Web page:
Step 9 – Governing Law

Write the name of the state in which the rental property is located.

Step 10 – Additional Terms

If there are any additional terms, conditions, or general information the sublessor would like to include, they can do so on the lines provided. Otherwise, leave these spaces blank.

Step 11 – Lessor’s Consent

Check one of the three (3) boxes to indicate whether or not the original lease permits subleasing. If one of the first two (2) checkboxes are selected, the sublessor can move on to step 12. If the third (3rd) box was checked, the sublessor will need to have the landlord (Lessor) sign their name, enter the signing date, and print their name.

Step 12 – Signatures

To finalize the agreement, the sublessor and sublessee will need to sign their names, provide the current date, and enter their full printed names on the lines provided. Once all signatures are recorded on the form, the sublease agreement will be complete and binding.


Frequently Asked Questions

Is subletting legal?

The right to sublease is typically protected by state law but in general it’s completely legal. However, if the landlord states subleasing isn’t permitted in the lease (and they have a good reason for it), the tenant can be evicted for subleasing.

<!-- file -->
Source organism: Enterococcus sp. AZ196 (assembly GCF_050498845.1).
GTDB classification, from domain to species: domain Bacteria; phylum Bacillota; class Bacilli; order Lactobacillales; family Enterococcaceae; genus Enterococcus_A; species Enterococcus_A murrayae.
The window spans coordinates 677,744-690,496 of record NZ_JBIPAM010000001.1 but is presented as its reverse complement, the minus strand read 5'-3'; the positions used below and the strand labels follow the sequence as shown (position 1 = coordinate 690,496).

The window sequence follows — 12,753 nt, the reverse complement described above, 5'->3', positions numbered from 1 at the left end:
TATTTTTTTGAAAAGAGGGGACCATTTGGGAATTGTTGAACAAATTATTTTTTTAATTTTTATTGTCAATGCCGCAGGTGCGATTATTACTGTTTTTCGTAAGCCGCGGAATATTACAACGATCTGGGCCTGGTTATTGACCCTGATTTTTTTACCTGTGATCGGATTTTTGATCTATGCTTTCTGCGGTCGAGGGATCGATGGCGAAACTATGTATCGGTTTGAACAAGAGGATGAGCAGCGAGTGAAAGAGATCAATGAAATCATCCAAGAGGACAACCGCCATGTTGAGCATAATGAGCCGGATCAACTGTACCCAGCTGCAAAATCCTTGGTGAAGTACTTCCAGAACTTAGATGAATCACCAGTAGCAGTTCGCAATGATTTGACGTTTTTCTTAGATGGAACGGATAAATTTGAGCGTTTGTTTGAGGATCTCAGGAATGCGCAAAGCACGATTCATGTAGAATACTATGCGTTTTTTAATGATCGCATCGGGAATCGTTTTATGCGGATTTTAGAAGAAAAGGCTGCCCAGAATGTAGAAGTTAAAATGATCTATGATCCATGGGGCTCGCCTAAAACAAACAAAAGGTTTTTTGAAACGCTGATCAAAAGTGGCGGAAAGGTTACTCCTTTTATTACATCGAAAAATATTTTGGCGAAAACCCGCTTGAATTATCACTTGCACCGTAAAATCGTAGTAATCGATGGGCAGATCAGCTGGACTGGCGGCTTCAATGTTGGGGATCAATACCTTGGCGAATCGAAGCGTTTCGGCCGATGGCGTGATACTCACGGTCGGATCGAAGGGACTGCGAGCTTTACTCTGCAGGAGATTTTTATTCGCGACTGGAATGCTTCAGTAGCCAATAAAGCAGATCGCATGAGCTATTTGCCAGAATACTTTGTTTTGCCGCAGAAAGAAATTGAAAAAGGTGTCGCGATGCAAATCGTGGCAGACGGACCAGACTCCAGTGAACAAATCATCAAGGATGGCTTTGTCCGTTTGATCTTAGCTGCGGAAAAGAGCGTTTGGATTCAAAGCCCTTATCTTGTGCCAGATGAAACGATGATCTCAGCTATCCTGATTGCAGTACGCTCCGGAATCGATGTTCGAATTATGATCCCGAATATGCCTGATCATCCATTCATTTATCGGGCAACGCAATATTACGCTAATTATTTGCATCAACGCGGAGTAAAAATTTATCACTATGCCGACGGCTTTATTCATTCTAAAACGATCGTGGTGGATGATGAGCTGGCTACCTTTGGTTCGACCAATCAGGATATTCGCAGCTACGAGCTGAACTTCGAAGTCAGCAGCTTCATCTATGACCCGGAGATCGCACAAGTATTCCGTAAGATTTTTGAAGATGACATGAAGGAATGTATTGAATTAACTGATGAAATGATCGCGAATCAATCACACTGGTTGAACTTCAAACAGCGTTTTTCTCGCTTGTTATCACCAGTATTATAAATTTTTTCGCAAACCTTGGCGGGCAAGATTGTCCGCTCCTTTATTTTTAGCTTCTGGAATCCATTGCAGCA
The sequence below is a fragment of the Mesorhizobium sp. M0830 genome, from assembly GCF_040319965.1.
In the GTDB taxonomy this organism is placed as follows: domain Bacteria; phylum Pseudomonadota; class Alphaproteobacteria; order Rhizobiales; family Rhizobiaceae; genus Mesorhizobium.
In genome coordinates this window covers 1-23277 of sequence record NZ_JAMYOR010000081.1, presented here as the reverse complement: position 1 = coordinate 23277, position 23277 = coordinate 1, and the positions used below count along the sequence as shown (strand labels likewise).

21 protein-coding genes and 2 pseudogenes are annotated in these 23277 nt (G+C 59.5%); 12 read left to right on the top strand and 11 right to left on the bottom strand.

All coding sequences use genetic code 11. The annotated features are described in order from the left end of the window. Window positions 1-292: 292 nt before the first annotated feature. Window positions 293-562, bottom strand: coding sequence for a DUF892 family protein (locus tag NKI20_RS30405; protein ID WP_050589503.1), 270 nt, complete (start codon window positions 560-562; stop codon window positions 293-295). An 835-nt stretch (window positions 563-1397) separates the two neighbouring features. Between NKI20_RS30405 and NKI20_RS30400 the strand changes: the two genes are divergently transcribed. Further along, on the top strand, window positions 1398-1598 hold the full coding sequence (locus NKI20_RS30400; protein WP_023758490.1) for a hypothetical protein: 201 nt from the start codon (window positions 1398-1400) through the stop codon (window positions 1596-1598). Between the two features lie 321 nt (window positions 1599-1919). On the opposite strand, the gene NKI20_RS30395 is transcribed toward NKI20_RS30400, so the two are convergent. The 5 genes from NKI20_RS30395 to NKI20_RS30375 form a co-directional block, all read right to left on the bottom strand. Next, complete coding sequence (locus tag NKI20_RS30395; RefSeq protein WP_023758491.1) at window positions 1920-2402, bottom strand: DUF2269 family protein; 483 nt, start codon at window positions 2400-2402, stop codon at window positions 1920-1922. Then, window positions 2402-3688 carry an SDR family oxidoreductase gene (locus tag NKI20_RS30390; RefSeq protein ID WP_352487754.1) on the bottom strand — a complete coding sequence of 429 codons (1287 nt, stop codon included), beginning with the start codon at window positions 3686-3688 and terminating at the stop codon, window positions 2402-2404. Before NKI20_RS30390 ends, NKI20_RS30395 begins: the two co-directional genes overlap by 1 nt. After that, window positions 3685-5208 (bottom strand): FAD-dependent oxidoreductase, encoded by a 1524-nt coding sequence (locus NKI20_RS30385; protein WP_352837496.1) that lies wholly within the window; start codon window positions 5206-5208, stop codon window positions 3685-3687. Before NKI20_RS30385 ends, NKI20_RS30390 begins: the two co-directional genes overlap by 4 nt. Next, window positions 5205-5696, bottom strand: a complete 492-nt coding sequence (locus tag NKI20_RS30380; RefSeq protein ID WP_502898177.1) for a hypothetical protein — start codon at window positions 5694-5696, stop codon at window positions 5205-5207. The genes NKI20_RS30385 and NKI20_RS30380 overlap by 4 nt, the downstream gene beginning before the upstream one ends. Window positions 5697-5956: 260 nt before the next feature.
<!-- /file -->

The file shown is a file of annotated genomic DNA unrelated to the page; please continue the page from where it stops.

Are subleases legally binding?

Yes, sublease agreements are as legally binding as the original lease agreement that was signed by the landlord and original tenant.

Can sublandlords charge higher rent?

A sublessor may be interested in charging more rent to a sublessee if the rental contains their own furniture or they are paying for one (1) or more utilities. This is legal as long as the rental property is not rent-stabilized.

Furthermore, cities and towns often set their own ordinances regarding the matter, which could make the act of charging higher rent illegal. If a sublandlord intends on charging more for rent, they should do a thorough check of all local and state laws to ensure they are permitted to do so.